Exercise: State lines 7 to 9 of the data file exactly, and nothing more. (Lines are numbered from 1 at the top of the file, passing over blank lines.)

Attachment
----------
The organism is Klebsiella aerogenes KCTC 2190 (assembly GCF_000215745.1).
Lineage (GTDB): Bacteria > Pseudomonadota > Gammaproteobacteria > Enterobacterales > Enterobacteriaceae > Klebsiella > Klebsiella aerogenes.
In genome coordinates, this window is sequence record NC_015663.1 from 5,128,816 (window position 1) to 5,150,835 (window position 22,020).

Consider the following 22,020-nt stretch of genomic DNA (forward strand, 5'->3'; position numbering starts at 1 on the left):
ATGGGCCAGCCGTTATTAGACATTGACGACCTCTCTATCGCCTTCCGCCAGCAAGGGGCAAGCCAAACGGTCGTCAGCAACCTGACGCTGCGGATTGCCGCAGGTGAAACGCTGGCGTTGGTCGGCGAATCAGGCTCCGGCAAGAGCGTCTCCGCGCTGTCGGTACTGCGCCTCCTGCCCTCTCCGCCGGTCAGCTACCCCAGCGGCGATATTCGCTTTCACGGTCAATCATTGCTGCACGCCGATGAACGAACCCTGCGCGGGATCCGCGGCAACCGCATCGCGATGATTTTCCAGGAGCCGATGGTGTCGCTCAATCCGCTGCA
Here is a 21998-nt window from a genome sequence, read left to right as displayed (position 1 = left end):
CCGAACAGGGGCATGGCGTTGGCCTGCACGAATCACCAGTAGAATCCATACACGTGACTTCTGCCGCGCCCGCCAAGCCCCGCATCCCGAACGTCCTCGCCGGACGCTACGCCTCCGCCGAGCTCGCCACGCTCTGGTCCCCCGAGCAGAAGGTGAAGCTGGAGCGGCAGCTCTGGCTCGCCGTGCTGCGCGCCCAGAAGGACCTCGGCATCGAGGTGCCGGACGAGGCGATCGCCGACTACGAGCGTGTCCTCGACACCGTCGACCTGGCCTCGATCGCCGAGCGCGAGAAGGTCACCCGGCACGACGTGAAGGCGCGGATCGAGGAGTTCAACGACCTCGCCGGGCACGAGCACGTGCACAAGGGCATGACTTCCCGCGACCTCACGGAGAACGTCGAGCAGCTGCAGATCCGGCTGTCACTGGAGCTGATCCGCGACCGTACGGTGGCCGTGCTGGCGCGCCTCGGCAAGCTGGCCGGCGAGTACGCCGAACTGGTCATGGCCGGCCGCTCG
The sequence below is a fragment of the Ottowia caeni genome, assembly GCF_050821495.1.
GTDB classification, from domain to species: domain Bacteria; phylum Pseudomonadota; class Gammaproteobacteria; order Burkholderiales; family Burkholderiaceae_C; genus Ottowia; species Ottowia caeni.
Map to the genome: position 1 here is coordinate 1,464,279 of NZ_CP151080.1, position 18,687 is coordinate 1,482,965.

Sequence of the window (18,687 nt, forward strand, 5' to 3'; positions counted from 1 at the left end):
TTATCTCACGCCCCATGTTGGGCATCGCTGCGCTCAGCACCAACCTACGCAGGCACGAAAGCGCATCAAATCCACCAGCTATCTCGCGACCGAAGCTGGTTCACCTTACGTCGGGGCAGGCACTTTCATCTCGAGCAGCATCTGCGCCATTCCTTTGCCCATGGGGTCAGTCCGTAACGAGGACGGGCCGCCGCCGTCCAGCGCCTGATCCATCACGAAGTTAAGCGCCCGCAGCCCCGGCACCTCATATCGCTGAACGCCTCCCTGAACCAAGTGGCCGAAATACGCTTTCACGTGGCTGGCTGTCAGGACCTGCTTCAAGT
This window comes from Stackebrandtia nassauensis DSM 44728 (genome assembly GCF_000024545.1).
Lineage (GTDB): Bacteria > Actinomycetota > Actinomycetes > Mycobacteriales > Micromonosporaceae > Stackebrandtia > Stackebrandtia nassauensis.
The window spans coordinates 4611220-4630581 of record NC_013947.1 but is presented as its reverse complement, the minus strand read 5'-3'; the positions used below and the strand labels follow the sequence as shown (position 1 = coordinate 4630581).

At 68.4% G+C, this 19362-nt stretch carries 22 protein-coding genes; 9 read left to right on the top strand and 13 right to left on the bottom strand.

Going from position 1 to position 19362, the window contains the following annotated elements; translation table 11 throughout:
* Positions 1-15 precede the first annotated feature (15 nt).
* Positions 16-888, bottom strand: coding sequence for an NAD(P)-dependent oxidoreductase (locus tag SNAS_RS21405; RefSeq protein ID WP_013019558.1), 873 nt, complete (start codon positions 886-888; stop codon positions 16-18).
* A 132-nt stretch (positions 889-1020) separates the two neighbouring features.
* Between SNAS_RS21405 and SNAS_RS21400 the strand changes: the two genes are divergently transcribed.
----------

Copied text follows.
CCGAACAGGGGCATGGCGTTGGCCTGCACGAATCACCAGTAGAATCCATACACGTGACTTCTGCCGCGCCCGCCAAGCCCCGCATCCCGAACGTCCTCGCCGGACGCTACGCCTCCGCCGAGCTCGCCACGCTCTGGTCCCCCGAGCAGAAGGTGAAGCTGGAGCGGCAGCTCTGGCTCGCCGTGCTGCGCGCCCAGAAGGACCTCGGCATCGAGGTGCCGGACGAGGCGATCGCCGACTACGAGCGTGTCCTCGACACCGTCGACCTGGCCTCGATCGCCGAGCGCGAGAAGGTCACCCGGCACGACGTGAAGGCGCGGATCGAGGAGTTCAACGACCTCGCCGGGCACGAGCACGTGCACAAGGGCATGACTTCCCGCGACCTCACGGAGAACGTCGAGCAGCTGCAGATCCGGCTGTCACTGGAGCTGATCCGCGACCGTACGGTGGCCGTGCTGGCGCGCCTCGGCAAGCTGGCCGGCGAGTACGCCGAACTGGTCATGGCCGGCCGCTCG
The sequence below is a fragment of the Ottowia caeni genome, assembly GCF_050821495.1.
GTDB classification, from domain to species: domain Bacteria; phylum Pseudomonadota; class Gammaproteobacteria; order Burkholderiales; family Burkholderiaceae_C; genus Ottowia; species Ottowia caeni.